LEE - Punk Rock High Roller (Palm Pictures)
This big beat laden experience
explodes with style, attitude, class and humour. For a moment I thought it was
Beck in disguise (the vocal similarity uncanny). Jacknife Lee is
very funky, refreshing and absolutely irresistible, as it blends a range of retro
ingredients with modern technology and an updated groove. The “punk rock” is more
in the attitude than the music itself.
5 / A
JAMES - 20 Gewildste Treffers (BMG)
Lance must be the best known and
longest surviving SA coutry star. On this collection we’re given all of his Afrikaans
hits (that he pulls off pretty well, seeing as it’s not his first language). Songs
like Dankie, Hantamberge, Groen Koringlande en Ou Pelgrimsrus will satisfy all
his fans. An Irish medley is thrown in for good measure as well as 4 English tracks.
3 / C
OF CLAY - If I Left The Zoo (EMI)
With a touch of the college rock
brush, these believers get their message across with nice songs sometimes in an
acoustic rock vein and very infrequently let rip with a pounding attitude. They
feel content with a safe, careful, but consciously chosen path. Like many Christian
rock bands they also don’t feel obligated to shove any message down your throat.
Yes, it’s obvious what their subject matter is about, but just as you can enjoy
a song for its musical attributes and the mood it puts you in, the same goes for
songs by so-called satanic bands - so what if they apparently worship a dude with
horns or in white robes for that matter, if the music’s cool, then that’s that.
Jars Of Clay does exude a certain positivity, though, something a song
by Deicide might never translate to those who choose to listen to their
music in a calm, relaxed atmosphere. This is nice guy music, by, I guess, nice
guys --but then that doesn’t mean Glen Benton is a nasty guy…
3 / B
BOYS - Motion Picture Soundtrack
Notorious New York phone pranksters,
The Jerky Boys, have brought out a movie after a bunch of successful, yet
abusive and hilarious CDs. The blend of modern punk and rock bands are definitely
more exciting than your trashy Pretty Woman-style top 20 compilation and
features the likes of Beastie Boys, Green Day and Tom Jones doing
a great Lenny Kravitz cover. Another cover version is a cool rendition
by Helmet of Black Sabbath's Symptom of the Universe. A couple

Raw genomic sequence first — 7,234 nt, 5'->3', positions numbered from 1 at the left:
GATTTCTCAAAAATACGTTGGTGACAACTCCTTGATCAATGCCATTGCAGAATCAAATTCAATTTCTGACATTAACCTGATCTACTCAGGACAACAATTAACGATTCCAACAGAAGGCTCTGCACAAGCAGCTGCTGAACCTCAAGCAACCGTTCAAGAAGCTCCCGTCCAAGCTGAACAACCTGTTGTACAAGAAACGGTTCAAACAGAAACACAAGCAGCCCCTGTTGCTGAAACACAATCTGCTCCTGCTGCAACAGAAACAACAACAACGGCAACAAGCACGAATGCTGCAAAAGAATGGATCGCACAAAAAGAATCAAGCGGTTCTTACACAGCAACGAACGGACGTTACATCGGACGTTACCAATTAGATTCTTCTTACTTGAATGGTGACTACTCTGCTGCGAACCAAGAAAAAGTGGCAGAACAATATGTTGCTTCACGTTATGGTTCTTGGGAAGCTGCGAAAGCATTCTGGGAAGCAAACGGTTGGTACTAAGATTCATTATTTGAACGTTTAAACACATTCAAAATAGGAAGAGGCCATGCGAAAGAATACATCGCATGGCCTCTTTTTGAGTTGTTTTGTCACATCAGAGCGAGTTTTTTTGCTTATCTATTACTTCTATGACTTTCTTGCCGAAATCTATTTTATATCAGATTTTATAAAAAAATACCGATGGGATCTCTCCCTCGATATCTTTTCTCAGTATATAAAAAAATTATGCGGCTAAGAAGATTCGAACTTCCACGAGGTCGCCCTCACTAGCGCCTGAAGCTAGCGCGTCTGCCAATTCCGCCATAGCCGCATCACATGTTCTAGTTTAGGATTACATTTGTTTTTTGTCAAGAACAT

of rap numbers and some Jerky Boy phone pranks make this a fun soundtrack,
even though I'm more of an orchestral, Ennio Morricone kinda guy.
4 / A
JONES - Reload
I love these kind of projects. Cult phenomenon Tom
Jones has dug his heels in and won't budge. Good. His appeal has spread across
generations (more so than Tony Bennett) and his sense of cool is admired
by all. And besides the Vegas days, flares, big-ass collars and medallions (which
also holds a certain kitch attraction still has a phenomenal voice. And with modern
producers and musicians, the man is a superstar all over again. All because he
did a cover version of Prince's song, Kiss, with the Art Of
Noise. Amazing. Resurrection doesn't only belong to John Travolta. So, as I
was saying, I love these kind of collaborative projects. Tom does cover versions
of fine songs by the likes of INXS, Fine Young Cannibals, Talking Heads, Lenny
Kravitz and a dozen others. But, in stead of bashing them out with the original
writer/performers, he pairs up with other artists which include Robbie Williams,
Van Morrison, Stereophonics, The Pretenders, Portishead, Space, The Cardigans,
Simply Red, Natalie Imbruglia and more. Great stuff. You might not like all
of the artists chosen, or songs used, but what I like about it is that by doing
this, a new dimension might be opened up, giving the bands and songs a new perspective
(of themselves and by the listener). Most of the songs have a healthy dose of
brass injected, in no way diminishing its modern appeal - enhancing it, I'd say.
Describing the songs would be silly, as they are cover versions and done their
way. So, if this tickles your fancy, do check it out, I think you won't be disappointed.
5 / A
XL - Saturday Teenage Kick
Junkie XL (better known as Dutch
audio-meister Tom Holgenborg) has taken to the world of hard dance, filled with
sampled traffic and traditional elements which blend seamlessly with the futuristic
touches. Though the undeniable Chemical Bros./ Prodigy spirit
swirls manically through the soundscapes, Tom gives it a different, if not harder
edge, with the addition of guest artists like Fear Factory guitarist, Dino
Cazares (who also played an instrumental part in having Roadrunner sign Junkie
XL) as well as Urban Dance Squad's hard rapping frontman, Rude Boy.
This is one high-octane package for one bored planet.
5 / A
JUNKY XL - Saturday Teenage Kick (Roadrunner)
Following in the footsteps
op such greats as Prodigy and Chemical Brothers (some songs maybe
too close for comfort), Junky XL gives us hard edged dance, Dutch style.
Great beats, cool samples and some hefty guitar (courtesy of Dino from Fear
Factory), what we have here is a worthy contender in this field. Avoiding getting
soft, additional vocals are filled in by Urban Dance Squad's Rude Boy.
A wild, energetic new sound which everyone should investigate.
5 / B